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Stramaz
@stramaz_twitter
Yes, something like this. For example, I run via vorpal command a bot (ie: a trading bot), a service in background, later on I can run again the vorpal application and interact with that service running other vorpal commands (see stats, check progress, stop bot, change configuration, restart it)
Jens Kallup
@paule32
hello#
how can i embed vorpal in website?
Graham Holden
@TripeHound
Just started using Vorpal and got the basics in place... node myapp.js will open an interactive session and prompt for commands; node myapp.js mycmd myarg will run a command and return to the command-prompt. Is there a way of giving one or more commands on the command-line and then switching to accepting commands interactively? At the moment, after command-definition, I've got vorpal.parse( process.argv ).show() ;. TIA
Reservjesus
@grouchexmachina_twitter
So how dead is vorpal.js? Or is there a viable fork somewher
Robert Kraig
@robertkraig
is it possible to write a vorpal cli without being stuck in the event loop? like.. node cli.js mycommand:name --argument
Nokko
@nok-ko
hrrgh. why do my commands uh, say their name?
[nodemon] starting `node index.js`
listening on port 3000
op$ help
op$ help

  Commands:

    help [command...]  Provides help for a given command.
    exit               Exits application.
    say <message>      Sends a `serverchat` to the connected clients.

op$
the second help isn't me typing it in
eugh
Katharsis
@yakuzadave
Quick question. I was looking to have the commands separated into their own files and stored in a "commands" folder. Has anyone found a good way to do this?
Katharsis
@yakuzadave
Never mind, I figured out an easy way. Just used require-all and _.forOwn with vorpal.use
const commands = require('require-all')(__dirname + '/commands');
const _ = require("lodash")
_.forOwn(commands, function(value, key) {
  vorpal.use(value)
});
Joe Pea
@trusktr
Does Vorpal not have a way to do that automatically based on the command specified via the CLI? (I'm new here). Importing all the commands all at once is less performant than just importing the specific command that the user wants to execute. It will evaluate all the modules instead of just one. With various alternatives to Vorpal (commander.js, Caporal, sywac, etc) I've noticed much speed up in just importing specific modules only.
@yakuzadave ^
Katharsis
@yakuzadave
Well, I thought that I could do vorpal.use(commands) but it wasn't liking that way, so I used this method and it requires much less setup.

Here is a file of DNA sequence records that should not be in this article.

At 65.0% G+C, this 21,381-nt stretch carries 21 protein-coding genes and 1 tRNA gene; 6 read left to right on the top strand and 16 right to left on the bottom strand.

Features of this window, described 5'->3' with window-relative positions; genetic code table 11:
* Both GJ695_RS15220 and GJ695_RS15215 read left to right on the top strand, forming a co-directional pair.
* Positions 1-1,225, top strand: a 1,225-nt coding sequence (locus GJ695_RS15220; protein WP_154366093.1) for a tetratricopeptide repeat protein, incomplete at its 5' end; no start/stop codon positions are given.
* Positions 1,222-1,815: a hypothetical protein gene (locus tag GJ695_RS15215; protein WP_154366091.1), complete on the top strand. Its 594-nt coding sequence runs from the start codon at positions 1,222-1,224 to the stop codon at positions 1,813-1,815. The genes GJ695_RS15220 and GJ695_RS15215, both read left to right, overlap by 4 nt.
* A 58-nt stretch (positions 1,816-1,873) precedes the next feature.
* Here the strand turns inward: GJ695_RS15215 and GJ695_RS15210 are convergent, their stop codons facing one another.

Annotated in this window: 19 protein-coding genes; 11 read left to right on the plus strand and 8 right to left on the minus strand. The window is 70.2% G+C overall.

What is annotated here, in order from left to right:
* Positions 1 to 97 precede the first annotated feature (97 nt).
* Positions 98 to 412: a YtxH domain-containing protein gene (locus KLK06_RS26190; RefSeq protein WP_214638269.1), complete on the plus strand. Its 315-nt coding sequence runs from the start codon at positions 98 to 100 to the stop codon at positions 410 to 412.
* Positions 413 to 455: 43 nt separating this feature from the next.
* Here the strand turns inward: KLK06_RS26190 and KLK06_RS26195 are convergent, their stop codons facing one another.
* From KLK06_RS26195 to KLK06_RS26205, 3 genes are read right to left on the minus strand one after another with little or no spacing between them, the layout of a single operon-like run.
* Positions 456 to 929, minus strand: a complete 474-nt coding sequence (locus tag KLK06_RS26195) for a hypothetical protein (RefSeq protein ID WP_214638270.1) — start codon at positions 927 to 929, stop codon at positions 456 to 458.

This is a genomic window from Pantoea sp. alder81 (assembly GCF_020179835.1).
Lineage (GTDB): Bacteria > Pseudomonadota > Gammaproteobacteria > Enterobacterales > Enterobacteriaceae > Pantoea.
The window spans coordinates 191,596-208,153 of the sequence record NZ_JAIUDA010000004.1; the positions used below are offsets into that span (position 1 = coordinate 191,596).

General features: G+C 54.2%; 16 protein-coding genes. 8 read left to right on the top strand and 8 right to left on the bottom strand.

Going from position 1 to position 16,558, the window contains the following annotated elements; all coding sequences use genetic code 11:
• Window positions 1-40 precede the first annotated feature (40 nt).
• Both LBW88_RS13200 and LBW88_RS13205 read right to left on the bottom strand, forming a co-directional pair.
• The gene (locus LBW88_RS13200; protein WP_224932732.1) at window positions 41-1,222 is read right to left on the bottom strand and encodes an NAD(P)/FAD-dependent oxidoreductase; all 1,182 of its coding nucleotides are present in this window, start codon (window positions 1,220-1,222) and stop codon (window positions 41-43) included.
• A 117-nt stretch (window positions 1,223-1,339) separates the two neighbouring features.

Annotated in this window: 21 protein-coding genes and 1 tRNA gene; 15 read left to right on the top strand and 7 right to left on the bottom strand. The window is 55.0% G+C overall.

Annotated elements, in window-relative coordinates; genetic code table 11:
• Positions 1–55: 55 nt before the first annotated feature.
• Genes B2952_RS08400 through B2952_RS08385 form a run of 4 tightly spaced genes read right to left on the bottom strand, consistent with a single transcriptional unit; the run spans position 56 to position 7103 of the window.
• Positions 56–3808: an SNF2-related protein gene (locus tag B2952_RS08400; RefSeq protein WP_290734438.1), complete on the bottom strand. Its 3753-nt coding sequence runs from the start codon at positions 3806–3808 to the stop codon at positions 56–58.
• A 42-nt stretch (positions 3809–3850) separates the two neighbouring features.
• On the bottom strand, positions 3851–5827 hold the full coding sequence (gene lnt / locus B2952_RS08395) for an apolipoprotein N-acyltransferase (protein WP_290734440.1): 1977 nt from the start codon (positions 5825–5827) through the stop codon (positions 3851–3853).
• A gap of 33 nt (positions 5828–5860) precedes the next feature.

each command just follows this format:

module.exports = function(vorpal, options){
    // insert vorpal command here
}
was following this bit of the docs as a guide:
https://github.com/dthree/vorpal/wiki/Docs-%7C-Creating-Extensions
Ido Samuelson
@isamuelson
is there a way to have a default option defined?
Joe Pea
@trusktr
@yakuzadave I just looked at the require-all package, and as I suspected, it requires all things at once. This will be bad for performance (more noticeable the bigger the CLI gets).
Ideally, if the CLI has three commands a, b, and c, then running the-cli a only imports and executes code from a.js while never touching files for b and c (or similar).
Now imagine the CLI has hundreds of commands, or commands with many options that import logic from different files.

But I suppose you can mitigate it by doing this (based on your snippet of code)

module.exports = function(vorpal, options){
    const dep = require('dependency-needed-by-your-command')
    dep.foo()
}

instead of

const dep = require('dependency-needed-by-your-command')

module.exports = function(vorpal, options){  
    dep.foo()
}

Each command imports all of its dependencies only when called.

But if you move the require or import statements outside of the command functions, then it means when the index files loads all commands it will import every dependency for every command even if the commands aren't all used.
Ryan Proud
@binarymelon
What would be the correct way to escape a single-quote for a vorpal options?